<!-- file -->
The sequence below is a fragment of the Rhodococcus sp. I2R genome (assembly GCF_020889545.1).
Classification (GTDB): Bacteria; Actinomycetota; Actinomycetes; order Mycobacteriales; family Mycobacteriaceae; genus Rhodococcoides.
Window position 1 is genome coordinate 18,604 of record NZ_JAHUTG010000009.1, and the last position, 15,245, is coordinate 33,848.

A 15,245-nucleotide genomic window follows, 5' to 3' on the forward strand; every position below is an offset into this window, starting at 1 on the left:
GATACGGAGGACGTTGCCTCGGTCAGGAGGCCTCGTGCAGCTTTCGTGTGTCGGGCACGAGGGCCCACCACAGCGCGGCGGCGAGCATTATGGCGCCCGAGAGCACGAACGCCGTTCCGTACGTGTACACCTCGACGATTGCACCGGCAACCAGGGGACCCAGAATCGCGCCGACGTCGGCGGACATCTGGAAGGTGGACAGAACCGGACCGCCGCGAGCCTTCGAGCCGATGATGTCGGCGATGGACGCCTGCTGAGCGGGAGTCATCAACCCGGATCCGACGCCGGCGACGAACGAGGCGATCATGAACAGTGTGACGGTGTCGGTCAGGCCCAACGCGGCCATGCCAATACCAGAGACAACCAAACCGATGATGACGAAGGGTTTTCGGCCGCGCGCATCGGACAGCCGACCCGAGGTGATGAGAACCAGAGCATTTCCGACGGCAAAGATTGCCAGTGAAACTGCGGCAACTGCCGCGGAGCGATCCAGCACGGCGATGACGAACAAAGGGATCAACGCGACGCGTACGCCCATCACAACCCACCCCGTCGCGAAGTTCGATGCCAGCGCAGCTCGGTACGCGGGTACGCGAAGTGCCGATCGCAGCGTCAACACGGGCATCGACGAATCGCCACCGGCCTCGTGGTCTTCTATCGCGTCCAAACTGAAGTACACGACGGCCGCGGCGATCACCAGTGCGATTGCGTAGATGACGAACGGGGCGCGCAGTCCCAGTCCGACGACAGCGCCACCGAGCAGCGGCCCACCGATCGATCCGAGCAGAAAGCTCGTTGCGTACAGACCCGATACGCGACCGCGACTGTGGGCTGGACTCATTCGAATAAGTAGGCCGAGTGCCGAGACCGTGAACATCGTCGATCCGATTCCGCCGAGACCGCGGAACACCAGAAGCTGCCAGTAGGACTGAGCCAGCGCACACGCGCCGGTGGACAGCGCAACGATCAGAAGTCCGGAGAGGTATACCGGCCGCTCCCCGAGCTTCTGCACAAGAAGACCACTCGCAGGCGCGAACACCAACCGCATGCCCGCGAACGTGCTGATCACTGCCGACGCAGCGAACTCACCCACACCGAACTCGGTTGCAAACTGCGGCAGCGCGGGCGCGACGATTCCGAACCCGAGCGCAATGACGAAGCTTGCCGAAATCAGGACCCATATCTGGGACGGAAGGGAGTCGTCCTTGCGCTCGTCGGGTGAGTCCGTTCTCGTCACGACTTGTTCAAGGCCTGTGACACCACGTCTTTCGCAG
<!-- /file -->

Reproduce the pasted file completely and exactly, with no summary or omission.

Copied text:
The sequence below is a fragment of the Rhodococcus sp. I2R genome (assembly GCF_020889545.1).
Classification (GTDB): Bacteria; Actinomycetota; Actinomycetes; order Mycobacteriales; family Mycobacteriaceae; genus Rhodococcoides.
Window position 1 is genome coordinate 18,604 of record NZ_JAHUTG010000009.1, and the last position, 15,245, is coordinate 33,848.

A 15,245-nucleotide genomic window follows, 5' to 3' on the forward strand; every position below is an offset into this window, starting at 1 on the left:
GATACGGAGGACGTTGCCTCGGTCAGGAGGCCTCGTGCAGCTTTCGTGTGTCGGGCACGAGGGCCCACCACAGCGCGGCGGCGAGCATTATGGCGCCCGAGAGCACGAACGCCGTTCCGTACGTGTACACCTCGACGATTGCACCGGCAACCAGGGGACCCAGAATCGCGCCGACGTCGGCGGACATCTGGAAGGTGGACAGAACCGGACCGCCGCGAGCCTTCGAGCCGATGATGTCGGCGATGGACGCCTGCTGAGCGGGAGTCATCAACCCGGATCCGACGCCGGCGACGAACGAGGCGATCATGAACAGTGTGACGGTGTCGGTCAGGCCCAACGCGGCCATGCCAATACCAGAGACAACCAAACCGATGATGACGAAGGGTTTTCGGCCGCGCGCATCGGACAGCCGACCCGAGGTGATGAGAACCAGAGCATTTCCGACGGCAAAGATTGCCAGTGAAACTGCGGCAACTGCCGCGGAGCGATCCAGCACGGCGATGACGAACAAAGGGATCAACGCGACGCGTACGCCCATCACAACCCACCCCGTCGCGAAGTTCGATGCCAGCGCAGCTCGGTACGCGGGTACGCGAAGTGCCGATCGCAGCGTCAACACGGGCATCGACGAATCGCCACCGGCCTCGTGGTCTTCTATCGCGTCCAAACTGAAGTACACGACGGCCGCGGCGATCACCAGTGCGATTGCGTAGATGACGAACGGGGCGCGCAGTCCCAGTCCGACGACAGCGCCACCGAGCAGCGGCCCACCGATCGATCCGAGCAGAAAGCTCGTTGCGTACAGACCCGATACGCGACCGCGACTGTGGGCTGGACTCATTCGAATAAGTAGGCCGAGTGCCGAGACCGTGAACATCGTCGATCCGATTCCGCCGAGACCGCGGAACACCAGAAGCTGCCAGTAGGACTGAGCCAGCGCACACGCGCCGGTGGACAGCGCAACGATCAGAAGTCCGGAGAGGTATACCGGCCGCTCCCCGAGCTTCTGCACAAGAAGACCACTCGCAGGCGCGAACACCAACCGCATGCCCGCGAACGTGCTGATCACTGCCGACGCAGCGAACTCACCCACACCGAACTCGGTTGCAAACTGCGGCAGCGCGGGCGCGACGATTCCGAACCCGAGCGCAATGACGAAGCTTGCCGAAATCAGGACCCATATCTGGGACGGAAGGGAGTCGTCCTTGCGCTCGTCGGGTGAGTCCGTTCTCGTCACGACTTGTTCAAGGCCTGTGACACCACGTCTTTCGCAG